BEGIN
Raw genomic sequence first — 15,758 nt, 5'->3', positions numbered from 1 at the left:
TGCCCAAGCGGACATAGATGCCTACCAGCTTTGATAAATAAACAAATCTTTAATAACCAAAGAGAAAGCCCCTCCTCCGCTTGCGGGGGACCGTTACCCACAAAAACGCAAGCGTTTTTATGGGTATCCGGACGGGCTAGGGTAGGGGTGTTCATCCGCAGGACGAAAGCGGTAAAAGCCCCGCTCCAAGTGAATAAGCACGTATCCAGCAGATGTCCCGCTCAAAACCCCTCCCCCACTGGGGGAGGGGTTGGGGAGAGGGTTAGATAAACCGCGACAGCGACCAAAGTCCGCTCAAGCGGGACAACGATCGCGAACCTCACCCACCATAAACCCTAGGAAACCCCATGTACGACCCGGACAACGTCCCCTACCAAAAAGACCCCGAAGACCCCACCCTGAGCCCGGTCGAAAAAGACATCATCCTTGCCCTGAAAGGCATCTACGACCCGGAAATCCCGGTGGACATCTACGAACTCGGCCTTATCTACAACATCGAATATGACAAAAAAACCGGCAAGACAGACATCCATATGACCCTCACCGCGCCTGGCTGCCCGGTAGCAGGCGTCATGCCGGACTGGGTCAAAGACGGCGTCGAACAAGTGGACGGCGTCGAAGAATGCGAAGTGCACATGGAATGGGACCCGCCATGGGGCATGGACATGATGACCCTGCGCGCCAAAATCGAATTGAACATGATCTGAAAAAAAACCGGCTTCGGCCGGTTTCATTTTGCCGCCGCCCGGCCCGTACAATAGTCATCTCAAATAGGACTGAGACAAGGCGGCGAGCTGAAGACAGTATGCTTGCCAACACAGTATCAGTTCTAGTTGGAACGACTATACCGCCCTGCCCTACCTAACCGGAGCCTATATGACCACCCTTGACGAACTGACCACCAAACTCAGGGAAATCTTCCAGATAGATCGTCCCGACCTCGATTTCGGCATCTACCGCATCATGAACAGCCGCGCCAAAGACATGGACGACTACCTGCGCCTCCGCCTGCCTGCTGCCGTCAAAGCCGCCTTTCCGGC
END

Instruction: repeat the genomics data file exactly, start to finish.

Raw genomic sequence first — 15,758 nt, 5'->3', positions numbered from 1 at the left:
TGCCCAAGCGGACATAGATGCCTACCAGCTTTGATAAATAAACAAATCTTTAATAACCAAAGAGAAAGCCCCTCCTCCGCTTGCGGGGGACCGTTACCCACAAAAACGCAAGCGTTTTTATGGGTATCCGGACGGGCTAGGGTAGGGGTGTTCATCCGCAGGACGAAAGCGGTAAAAGCCCCGCTCCAAGTGAATAAGCACGTATCCAGCAGATGTCCCGCTCAAAACCCCTCCCCCACTGGGGGAGGGGTTGGGGAGAGGGTTAGATAAACCGCGACAGCGACCAAAGTCCGCTCAAGCGGGACAACGATCGCGAACCTCACCCACCATAAACCCTAGGAAACCCCATGTACGACCCGGACAACGTCCCCTACCAAAAAGACCCCGAAGACCCCACCCTGAGCCCGGTCGAAAAAGACATCATCCTTGCCCTGAAAGGCATCTACGACCCGGAAATCCCGGTGGACATCTACGAACTCGGCCTTATCTACAACATCGAATATGACAAAAAAACCGGCAAGACAGACATCCATATGACCCTCACCGCGCCTGGCTGCCCGGTAGCAGGCGTCATGCCGGACTGGGTCAAAGACGGCGTCGAACAAGTGGACGGCGTCGAAGAATGCGAAGTGCACATGGAATGGGACCCGCCATGGGGCATGGACATGATGACCCTGCGCGCCAAAATCGAATTGAACATGATCTGAAAAAAAACCGGCTTCGGCCGGTTTCATTTTGCCGCCGCCCGGCCCGTACAATAGTCATCTCAAATAGGACTGAGACAAGGCGGCGAGCTGAAGACAGTATGCTTGCCAACACAGTATCAGTTCTAGTTGGAACGACTATACCGCCCTGCCCTACCTAACCGGAGCCTATATGACCACCCTTGACGAACTGACCACCAAACTCAGGGAAATCTTCCAGATAGATCGTCCCGACCTCGATTTCGGCATCTACCGCATCATGAACAGCCGCGCCAAAGACATGGACGACTACCTGCGCCTCCGCCTGCCTGCTGCCGTCAAAGCCGCCTTTCCGGC